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Belle Époque Architecture: Jewel of the city of Nice

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The Belle Époque architecture has elegantly and refinedly redesigned the space of Nice. Becoming inseparable from the azure city, this architectural movement has left it with a dazzling architectural heritage.

What is Belle Époque architecture?

The term is used to evoke the characteristic architectural styles of the Belle Époque. During this period, the affluent classes built buildings with unique architecture. To meet the demands of their clients, architects drew inspiration from various historical and architectural elements, ranging from Neo-Moorish style to Neo-Renaissance style, and even reinventing French classicism from the 17th-18th centuries. One style emerged and still remains particularly associated with this period: Art Nouveau.

Belle Époque architecture: an innovative movement in Nice

Nice has a special history with Belle Époque architecture. Historians, with Michel Steve at the forefront, consider this architectural period in Nice to extend from 1860 (the date of the annexation of the County of Nice by France) to 1914, rather than from 1870 to 1914. Two periods are then distinguished.

Nice's Belle Époque architecture from 1860 to 1900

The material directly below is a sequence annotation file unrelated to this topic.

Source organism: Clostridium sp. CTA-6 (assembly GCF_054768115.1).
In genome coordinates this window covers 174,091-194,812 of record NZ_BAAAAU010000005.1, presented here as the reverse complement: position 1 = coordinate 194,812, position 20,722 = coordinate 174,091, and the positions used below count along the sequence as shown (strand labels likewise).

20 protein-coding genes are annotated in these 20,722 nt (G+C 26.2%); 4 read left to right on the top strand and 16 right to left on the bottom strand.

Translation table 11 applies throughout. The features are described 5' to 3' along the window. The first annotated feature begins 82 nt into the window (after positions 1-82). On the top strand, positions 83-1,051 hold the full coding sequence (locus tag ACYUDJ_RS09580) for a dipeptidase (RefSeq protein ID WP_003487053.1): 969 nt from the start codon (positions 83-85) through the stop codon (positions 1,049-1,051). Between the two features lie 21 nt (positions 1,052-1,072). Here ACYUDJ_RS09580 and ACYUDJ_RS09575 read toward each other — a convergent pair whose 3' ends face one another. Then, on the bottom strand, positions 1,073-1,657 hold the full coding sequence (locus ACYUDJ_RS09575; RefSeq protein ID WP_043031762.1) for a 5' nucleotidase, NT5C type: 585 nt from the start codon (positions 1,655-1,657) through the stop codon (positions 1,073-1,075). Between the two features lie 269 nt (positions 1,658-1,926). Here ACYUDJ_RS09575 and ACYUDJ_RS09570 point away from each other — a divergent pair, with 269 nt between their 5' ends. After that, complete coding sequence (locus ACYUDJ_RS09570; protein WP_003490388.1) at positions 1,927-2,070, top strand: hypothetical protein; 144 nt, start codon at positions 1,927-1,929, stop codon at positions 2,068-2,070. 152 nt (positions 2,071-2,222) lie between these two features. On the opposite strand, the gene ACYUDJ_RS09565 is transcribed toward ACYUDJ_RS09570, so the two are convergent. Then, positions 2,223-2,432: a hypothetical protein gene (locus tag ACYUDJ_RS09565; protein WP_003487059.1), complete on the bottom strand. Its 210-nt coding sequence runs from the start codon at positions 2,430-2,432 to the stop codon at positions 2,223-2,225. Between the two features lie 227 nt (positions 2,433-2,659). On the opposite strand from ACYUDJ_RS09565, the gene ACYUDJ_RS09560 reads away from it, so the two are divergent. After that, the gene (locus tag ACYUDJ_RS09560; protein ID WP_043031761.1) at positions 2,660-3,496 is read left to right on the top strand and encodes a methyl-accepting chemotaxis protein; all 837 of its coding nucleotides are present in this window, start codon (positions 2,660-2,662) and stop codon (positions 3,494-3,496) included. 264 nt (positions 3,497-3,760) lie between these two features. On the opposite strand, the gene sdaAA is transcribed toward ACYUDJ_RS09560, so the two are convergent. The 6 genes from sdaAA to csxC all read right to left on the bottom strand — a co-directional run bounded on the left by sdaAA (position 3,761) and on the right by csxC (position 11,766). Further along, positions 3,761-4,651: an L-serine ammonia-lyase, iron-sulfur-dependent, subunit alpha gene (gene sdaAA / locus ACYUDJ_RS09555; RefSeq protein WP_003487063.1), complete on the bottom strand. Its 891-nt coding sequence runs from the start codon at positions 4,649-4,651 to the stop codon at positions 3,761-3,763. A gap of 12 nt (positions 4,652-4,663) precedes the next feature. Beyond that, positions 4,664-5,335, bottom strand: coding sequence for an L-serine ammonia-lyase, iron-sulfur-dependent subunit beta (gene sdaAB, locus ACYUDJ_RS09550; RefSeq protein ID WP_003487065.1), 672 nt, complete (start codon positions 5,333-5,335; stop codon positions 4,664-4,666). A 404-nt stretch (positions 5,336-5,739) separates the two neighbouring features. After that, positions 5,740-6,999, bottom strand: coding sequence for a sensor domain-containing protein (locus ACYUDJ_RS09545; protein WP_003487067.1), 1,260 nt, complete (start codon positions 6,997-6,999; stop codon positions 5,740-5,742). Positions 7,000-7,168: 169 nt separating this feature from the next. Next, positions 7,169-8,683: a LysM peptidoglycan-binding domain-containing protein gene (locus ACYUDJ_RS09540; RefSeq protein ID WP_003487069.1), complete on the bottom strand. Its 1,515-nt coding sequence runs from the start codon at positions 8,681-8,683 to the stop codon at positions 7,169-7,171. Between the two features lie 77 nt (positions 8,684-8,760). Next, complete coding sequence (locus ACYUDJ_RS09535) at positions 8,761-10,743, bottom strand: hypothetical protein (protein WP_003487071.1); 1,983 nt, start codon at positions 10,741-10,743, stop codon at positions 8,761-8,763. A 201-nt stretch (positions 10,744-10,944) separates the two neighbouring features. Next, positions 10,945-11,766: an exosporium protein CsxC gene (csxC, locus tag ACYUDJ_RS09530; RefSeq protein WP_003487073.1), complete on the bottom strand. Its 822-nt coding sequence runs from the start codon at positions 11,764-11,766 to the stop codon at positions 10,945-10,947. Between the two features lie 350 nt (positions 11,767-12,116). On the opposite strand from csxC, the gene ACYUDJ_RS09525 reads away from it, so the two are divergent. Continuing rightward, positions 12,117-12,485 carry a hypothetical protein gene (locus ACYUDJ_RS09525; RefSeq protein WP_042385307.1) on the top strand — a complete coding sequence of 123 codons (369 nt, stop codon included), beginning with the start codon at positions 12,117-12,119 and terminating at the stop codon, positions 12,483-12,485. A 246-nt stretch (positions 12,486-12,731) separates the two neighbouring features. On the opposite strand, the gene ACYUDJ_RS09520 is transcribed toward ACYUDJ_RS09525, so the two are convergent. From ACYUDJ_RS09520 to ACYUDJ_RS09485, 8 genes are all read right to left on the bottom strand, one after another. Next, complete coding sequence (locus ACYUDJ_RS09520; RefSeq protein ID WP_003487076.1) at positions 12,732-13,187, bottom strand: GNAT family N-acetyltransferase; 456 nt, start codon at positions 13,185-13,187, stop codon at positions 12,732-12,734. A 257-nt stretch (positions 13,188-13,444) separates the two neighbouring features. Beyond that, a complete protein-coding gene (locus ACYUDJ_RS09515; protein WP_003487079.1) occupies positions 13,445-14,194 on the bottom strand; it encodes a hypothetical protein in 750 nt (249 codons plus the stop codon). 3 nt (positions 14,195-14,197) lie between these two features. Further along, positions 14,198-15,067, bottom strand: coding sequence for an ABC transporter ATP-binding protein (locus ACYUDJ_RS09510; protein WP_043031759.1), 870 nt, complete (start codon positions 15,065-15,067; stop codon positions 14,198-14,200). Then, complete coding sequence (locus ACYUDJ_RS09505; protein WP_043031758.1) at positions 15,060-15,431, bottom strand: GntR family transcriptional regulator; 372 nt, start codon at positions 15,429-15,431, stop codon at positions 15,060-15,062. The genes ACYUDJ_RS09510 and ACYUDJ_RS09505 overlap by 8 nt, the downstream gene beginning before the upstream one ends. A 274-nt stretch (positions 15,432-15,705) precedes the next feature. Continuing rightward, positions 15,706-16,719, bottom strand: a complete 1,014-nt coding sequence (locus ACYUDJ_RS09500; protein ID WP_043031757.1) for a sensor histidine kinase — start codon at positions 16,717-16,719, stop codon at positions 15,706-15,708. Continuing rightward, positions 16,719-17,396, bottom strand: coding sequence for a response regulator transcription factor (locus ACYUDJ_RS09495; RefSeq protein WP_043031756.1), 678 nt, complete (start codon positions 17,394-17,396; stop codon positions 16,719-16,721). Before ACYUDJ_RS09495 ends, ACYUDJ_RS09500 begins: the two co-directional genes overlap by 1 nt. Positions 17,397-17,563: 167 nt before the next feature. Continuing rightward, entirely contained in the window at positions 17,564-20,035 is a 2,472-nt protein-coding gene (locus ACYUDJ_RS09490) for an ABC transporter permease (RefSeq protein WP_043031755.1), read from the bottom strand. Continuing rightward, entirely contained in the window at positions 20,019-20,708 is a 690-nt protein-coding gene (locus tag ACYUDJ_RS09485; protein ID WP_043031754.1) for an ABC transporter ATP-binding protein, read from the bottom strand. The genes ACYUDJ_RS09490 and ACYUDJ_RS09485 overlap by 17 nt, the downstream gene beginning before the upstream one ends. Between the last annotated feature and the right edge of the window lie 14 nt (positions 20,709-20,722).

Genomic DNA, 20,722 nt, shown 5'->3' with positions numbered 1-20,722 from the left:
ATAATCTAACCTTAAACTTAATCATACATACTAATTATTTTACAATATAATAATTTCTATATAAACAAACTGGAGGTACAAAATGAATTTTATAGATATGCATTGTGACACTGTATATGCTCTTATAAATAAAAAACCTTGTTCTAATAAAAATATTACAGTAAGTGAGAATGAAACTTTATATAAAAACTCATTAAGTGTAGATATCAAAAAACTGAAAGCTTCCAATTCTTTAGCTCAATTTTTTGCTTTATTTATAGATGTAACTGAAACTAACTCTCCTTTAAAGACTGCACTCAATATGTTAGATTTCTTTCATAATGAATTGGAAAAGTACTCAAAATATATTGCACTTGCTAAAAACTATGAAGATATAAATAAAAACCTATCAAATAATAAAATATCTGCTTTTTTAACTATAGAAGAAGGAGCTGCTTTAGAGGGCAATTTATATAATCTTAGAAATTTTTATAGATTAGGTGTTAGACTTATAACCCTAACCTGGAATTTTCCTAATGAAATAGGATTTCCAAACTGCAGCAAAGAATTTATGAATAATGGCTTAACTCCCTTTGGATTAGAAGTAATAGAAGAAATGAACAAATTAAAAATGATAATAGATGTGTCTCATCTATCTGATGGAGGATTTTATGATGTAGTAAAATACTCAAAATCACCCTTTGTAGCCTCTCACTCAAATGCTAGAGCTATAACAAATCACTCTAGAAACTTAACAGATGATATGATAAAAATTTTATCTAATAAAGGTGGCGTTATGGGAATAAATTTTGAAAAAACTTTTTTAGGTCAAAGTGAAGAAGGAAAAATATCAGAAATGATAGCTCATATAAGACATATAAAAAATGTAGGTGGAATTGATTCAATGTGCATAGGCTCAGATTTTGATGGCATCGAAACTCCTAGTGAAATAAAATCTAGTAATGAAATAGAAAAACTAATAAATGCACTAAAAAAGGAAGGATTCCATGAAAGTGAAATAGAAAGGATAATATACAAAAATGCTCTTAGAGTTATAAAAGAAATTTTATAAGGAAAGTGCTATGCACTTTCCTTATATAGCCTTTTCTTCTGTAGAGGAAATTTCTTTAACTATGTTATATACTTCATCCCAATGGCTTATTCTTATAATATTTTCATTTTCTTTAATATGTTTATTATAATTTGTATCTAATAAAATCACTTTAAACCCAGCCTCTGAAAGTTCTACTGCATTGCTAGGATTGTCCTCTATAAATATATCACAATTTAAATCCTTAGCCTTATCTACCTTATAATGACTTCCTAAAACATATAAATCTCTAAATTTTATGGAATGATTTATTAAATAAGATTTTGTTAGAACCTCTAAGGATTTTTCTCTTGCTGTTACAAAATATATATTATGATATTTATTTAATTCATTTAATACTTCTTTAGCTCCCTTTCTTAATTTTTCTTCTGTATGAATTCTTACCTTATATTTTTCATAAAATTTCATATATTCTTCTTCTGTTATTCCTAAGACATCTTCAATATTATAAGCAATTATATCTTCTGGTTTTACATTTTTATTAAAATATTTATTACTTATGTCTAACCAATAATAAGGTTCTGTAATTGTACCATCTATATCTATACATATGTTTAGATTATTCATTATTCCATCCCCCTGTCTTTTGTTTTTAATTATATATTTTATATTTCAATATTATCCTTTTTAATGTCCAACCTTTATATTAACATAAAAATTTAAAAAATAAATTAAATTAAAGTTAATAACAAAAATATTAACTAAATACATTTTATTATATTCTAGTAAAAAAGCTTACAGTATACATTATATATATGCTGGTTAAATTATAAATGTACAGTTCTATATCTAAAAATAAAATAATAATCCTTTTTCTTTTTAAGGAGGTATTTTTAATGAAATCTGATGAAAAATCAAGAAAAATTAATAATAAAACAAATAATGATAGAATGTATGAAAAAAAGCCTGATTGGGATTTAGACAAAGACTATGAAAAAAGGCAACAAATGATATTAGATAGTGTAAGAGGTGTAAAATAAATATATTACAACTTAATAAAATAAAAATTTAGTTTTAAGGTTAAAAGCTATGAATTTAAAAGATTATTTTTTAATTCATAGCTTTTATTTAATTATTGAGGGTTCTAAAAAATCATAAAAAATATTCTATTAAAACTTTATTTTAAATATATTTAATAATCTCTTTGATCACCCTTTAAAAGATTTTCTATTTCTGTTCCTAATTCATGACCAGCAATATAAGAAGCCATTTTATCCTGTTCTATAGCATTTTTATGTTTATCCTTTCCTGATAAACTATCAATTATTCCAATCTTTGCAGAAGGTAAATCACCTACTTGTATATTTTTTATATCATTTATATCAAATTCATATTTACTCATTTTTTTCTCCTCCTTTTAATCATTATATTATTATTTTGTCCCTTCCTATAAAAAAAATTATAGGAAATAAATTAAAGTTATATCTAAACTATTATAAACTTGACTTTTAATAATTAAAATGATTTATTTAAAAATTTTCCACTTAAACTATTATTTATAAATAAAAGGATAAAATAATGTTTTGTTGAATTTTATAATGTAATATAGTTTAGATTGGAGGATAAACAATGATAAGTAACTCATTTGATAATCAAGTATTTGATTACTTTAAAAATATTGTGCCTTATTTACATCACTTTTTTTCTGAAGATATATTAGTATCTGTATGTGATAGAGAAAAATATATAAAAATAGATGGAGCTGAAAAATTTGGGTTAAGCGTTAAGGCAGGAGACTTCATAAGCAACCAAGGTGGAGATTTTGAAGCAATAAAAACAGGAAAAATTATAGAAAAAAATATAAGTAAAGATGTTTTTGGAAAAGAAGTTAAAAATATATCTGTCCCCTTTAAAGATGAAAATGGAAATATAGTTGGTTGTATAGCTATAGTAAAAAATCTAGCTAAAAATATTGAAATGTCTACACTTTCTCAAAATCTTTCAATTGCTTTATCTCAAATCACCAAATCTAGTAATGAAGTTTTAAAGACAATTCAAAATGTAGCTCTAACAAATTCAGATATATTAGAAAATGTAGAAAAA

During this period, several buildings were created under the impetus of private patrons. The majority of these patrons were wealthy foreign winter visitors who shaped Nice's first Belle Époque style. As early as 1860, these creations marked a transition to a new and decorative architecture. This architecture then reflected the picturesque vision held by the rich international residents of the region. This can be seen, for example, in the case of Château Smith, also known as "Château de l'Anglais," which was built in the style of an Indian palace (for its patron, Nice was as exotic as India at the time!), Villa Vigier (now destroyed), or Château de Valrose. It was also during this period that the famous Renaissance-style "palaces" appeared, which strongly marked the space in Nice. Some of these Italian-inspired palaces also drew from the rustic heritage of the city, creating a new style known as "Italo-Niçois." At the end of the period, the construction of palaces in a more neutral architectural style influenced by Paris also began. The Hôtel Régina, built in 1896, is particularly representative of this trend, which would be further developed in the following period.

Nice's Belle Époque architecture from 1900 to 1914

This second period saw the construction of more formally Nice-style Belle Époque buildings, as well as a more cosmopolitan approach to architecture. If the first period was private and Italianizing, this period was semi-public and marked by classicism. Hotels replaced villas in a more sober and less extravagant style. This was the era of grand palaces, the new place of residence for foreign clientele that would leave a lasting mark on the urban landscape of Nice. Architect Charles Dalmas would be one of its great representatives. He notably created the famous Royal, Ruhl, Hermitage, Carlton, and Langham hotels.

Dalmas' Belle Époque style would be adopted by several architects to the point of making it one of the major architectural characteristics of Nice:

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(dernière mise à jour 25 Jul 2023 à 03:07 )